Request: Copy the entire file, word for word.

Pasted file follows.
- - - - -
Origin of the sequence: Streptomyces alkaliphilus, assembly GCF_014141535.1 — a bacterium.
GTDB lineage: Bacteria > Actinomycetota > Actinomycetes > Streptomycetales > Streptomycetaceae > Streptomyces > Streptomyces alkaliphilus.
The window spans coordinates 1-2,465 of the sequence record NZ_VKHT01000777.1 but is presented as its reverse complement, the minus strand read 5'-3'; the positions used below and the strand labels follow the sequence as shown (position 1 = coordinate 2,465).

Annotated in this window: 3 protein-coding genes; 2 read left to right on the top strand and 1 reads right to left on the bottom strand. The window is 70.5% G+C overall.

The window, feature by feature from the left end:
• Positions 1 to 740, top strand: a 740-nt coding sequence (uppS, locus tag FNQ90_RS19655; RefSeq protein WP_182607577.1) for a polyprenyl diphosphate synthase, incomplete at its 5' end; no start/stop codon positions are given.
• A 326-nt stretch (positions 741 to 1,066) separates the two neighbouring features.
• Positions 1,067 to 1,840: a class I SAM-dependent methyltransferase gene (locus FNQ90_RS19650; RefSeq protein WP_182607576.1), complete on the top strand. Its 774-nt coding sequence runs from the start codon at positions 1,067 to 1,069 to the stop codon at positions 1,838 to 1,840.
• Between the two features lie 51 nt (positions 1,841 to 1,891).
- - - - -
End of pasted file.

Origin of the sequence: Streptomyces alkaliphilus, assembly GCF_014141535.1 — a bacterium.
GTDB lineage: Bacteria > Actinomycetota > Actinomycetes > Streptomycetales > Streptomycetaceae > Streptomyces > Streptomyces alkaliphilus.
The window spans coordinates 1-2,465 of the sequence record NZ_VKHT01000777.1 but is presented as its reverse complement, the minus strand read 5'-3'; the positions used below and the strand labels follow the sequence as shown (position 1 = coordinate 2,465).

Annotated in this window: 3 protein-coding genes; 2 read left to right on the top strand and 1 reads right to left on the bottom strand. The window is 70.5% G+C overall.

The window, feature by feature from the left end:
• Positions 1 to 740, top strand: a 740-nt coding sequence (uppS, locus tag FNQ90_RS19655; RefSeq protein WP_182607577.1) for a polyprenyl diphosphate synthase, incomplete at its 5' end; no start/stop codon positions are given.
• A 326-nt stretch (positions 741 to 1,066) separates the two neighbouring features.
• Positions 1,067 to 1,840: a class I SAM-dependent methyltransferase gene (locus FNQ90_RS19650; RefSeq protein WP_182607576.1), complete on the top strand. Its 774-nt coding sequence runs from the start codon at positions 1,067 to 1,069 to the stop codon at positions 1,838 to 1,840.
• Between the two features lie 51 nt (positions 1,841 to 1,891).